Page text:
To send content items to your account,
please confirm that you agree to abide by our usage policies.
If this is the first time you use this feature, you will be asked to authorise Cambridge Core to connect with your account.
Find out more about sending content to .
To send content items to your Kindle, first ensure email@example.com
is added to your Approved Personal Document E-mail List under your Personal Document Settings
on the Manage Your Content and Devices page of your Amazon account. Then enter the ‘name’ part
of your Kindle email address below.
Find out more about sending to your Kindle.
Note you can select to send to either the @free.kindle.com or @kindle.com variations.
‘@free.kindle.com’ emails are free but can only be sent to your device when it is connected to wi-fi.
‘@kindle.com’ emails can be delivered even when you are not connected to wi-fi, but note that service fees apply.
Twelve specimens of Eumorphocystis Branson and Peck, 1940 provide the basis for new findings and a more informed assessment of whether this blastozoan (a group including eocrinoids, blastoids, diploporites, rhombiferans) constitutes the sister taxon to crinoids, as has been recently proposed. Both Eumorphocystis and earliest-known crinoid feeding appendages express longitudinal canals, a demonstrable trait exclusive to these taxa. However, the specimen series studied here shows that Eumorphocystis canals constrict proximally and travel within ambulacrals above the thecal cavity. This relationship is congruent with a documented blastozoan pattern but very unlike earliest crinoid topology. Earliest crinoid arm cavities lie fully beneath floor plates; these expand and merge directly with the main thecal coelomic cavity at thecal shoulders. Other associated anatomical features echo this contrasting comparison. Feeding appendages of Eumorphocystis lack two-tiered cover plates, podial basins/pores, and lateral arm plating, all features of earliest crinoid ‘true arms.’ Eumorphocystis feeding appendages are buttressed by solid block-like plates added during ontogeny at a generative zone below floor plates, a pattern with no known parallel among crinoids. Eumorphocystis feeding appendages express brachioles, erect extensions of floor plates, also unknown among crinoids. These several distinctions point to nonhomology of most feeding appendage anatomy, including longitudinal canals, removing Eumorphocystis and other blastozoans from exclusive relationship with crinoids. Eumorphocystis further differs from crinoids in that thecal plates express diplopores, respiratory structures not present among crinoids, but ubiquitous among certain groups of blastozoans. Phylogenetic analysis places Eumorphocystis as a crownward blastozoan, far removed from crinoids.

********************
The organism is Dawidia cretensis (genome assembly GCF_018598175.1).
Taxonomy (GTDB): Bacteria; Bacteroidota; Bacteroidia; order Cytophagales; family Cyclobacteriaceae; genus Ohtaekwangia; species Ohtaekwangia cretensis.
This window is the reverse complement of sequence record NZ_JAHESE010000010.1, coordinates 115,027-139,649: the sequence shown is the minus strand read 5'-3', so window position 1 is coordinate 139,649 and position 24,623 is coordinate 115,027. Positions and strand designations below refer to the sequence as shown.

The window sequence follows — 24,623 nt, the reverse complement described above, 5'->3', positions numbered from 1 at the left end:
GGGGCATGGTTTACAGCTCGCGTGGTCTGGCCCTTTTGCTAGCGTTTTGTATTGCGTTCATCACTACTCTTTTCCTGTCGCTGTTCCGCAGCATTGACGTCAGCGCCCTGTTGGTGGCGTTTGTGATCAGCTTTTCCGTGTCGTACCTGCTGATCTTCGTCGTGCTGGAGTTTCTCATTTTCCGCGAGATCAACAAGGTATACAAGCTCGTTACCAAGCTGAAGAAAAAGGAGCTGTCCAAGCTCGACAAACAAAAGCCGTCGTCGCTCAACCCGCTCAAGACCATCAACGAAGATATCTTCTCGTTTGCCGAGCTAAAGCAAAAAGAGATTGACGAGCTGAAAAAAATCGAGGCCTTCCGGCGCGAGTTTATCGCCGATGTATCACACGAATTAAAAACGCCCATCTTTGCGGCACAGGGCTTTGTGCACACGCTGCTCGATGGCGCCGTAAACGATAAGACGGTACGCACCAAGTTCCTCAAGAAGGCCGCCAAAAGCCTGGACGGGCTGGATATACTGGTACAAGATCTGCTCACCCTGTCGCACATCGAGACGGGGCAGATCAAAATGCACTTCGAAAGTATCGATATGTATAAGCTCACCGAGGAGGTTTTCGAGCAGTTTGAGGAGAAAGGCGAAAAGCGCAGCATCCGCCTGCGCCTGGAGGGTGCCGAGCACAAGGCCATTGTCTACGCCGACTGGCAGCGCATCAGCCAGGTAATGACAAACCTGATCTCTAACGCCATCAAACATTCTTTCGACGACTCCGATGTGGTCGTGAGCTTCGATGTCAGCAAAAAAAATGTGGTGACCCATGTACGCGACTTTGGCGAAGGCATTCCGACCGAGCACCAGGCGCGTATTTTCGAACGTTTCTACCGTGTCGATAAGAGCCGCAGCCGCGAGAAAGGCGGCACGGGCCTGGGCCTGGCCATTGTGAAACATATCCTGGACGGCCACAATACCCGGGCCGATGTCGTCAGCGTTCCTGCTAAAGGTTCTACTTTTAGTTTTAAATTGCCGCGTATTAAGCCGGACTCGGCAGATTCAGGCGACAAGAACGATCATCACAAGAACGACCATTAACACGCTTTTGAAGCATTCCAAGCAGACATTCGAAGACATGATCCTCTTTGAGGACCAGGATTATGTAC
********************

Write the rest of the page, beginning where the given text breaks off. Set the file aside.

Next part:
Intermediate morphologies of a new fossil crinoid shed light on the pathway by which crinoids acquired their distinctive arms. Apomorphies originating deep in echinoderm history among early nonblastozoan pentaradiate echinoderms distinguish Tremadocian (earliest Ordovician) crinoid arms from later taxa. The brachial series is separated from the ambulacra, part of the axial skeleton, by lateral plate fields. Cover plates are arrayed in two tiers, and floor plates expressed podial basins and pores. Later during the Early Ordovician, floor plates contacted and nestled into brachials, then were unexpressed as stereom elements entirely and cover plates were reduced to a single tier. Incorporation of these events into a parsimony analysis supports crinoid origin deep in echinoderm history separate from blastozoans (eocrinoids, ‘cystoids’). Arm morphology is exceptionally well-preserved in the late Tremadocian to early Floian Athenacrinus broweri new genus new species. Character analysis supports a hypothesis that this taxon originated early within in the disparid clade. Athenacrinus n. gen. (in Athenacrinidae new family) is the earliest-known crinoid to express what is commonly referred to as ‘compound’ or ‘biradial’ morphology. This terminology is misleading in that no evidence for implied fusion or fission of radials exists, rather it is suggested that this condition arose through disproportionate growth.